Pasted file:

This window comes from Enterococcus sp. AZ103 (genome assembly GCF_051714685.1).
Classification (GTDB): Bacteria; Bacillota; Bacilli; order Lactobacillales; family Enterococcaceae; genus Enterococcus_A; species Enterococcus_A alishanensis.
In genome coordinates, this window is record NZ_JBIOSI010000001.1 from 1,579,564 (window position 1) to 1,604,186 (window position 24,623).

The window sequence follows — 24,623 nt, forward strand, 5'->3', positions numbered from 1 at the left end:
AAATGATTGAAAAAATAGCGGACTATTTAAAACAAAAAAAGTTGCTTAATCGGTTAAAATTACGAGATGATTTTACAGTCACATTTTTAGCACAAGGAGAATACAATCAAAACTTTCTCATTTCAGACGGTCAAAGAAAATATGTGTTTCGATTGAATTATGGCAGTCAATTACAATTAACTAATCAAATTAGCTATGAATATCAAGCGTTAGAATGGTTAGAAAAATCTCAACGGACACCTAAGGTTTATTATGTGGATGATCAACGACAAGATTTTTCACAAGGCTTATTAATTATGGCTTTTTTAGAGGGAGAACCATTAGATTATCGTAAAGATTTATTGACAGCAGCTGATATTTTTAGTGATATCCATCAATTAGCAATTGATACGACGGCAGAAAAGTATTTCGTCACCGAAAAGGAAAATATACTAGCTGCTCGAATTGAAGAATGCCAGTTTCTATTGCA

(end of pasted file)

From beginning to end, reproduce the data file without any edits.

This window comes from Enterococcus sp. AZ103 (genome assembly GCF_051714685.1).
Classification (GTDB): Bacteria; Bacillota; Bacilli; order Lactobacillales; family Enterococcaceae; genus Enterococcus_A; species Enterococcus_A alishanensis.
In genome coordinates, this window is record NZ_JBIOSI010000001.1 from 1,579,564 (window position 1) to 1,604,186 (window position 24,623).

The window sequence follows — 24,623 nt, forward strand, 5'->3', positions numbered from 1 at the left end:
AAATGATTGAAAAAATAGCGGACTATTTAAAACAAAAAAAGTTGCTTAATCGGTTAAAATTACGAGATGATTTTACAGTCACATTTTTAGCACAAGGAGAATACAATCAAAACTTTCTCATTTCAGACGGTCAAAGAAAATATGTGTTTCGATTGAATTATGGCAGTCAATTACAATTAACTAATCAAATTAGCTATGAATATCAAGCGTTAGAATGGTTAGAAAAATCTCAACGGACACCTAAGGTTTATTATGTGGATGATCAACGACAAGATTTTTCACAAGGCTTATTAATTATGGCTTTTTTAGAGGGAGAACCATTAGATTATCGTAAAGATTTATTGACAGCAGCTGATATTTTTAGTGATATCCATCAATTAGCAATTGATACGACGGCAGAAAAGTATTTCGTCACCGAAAAGGAAAATATACTAGCTGCTCGAATTGAAGAATGCCAGTTTCTATTGCA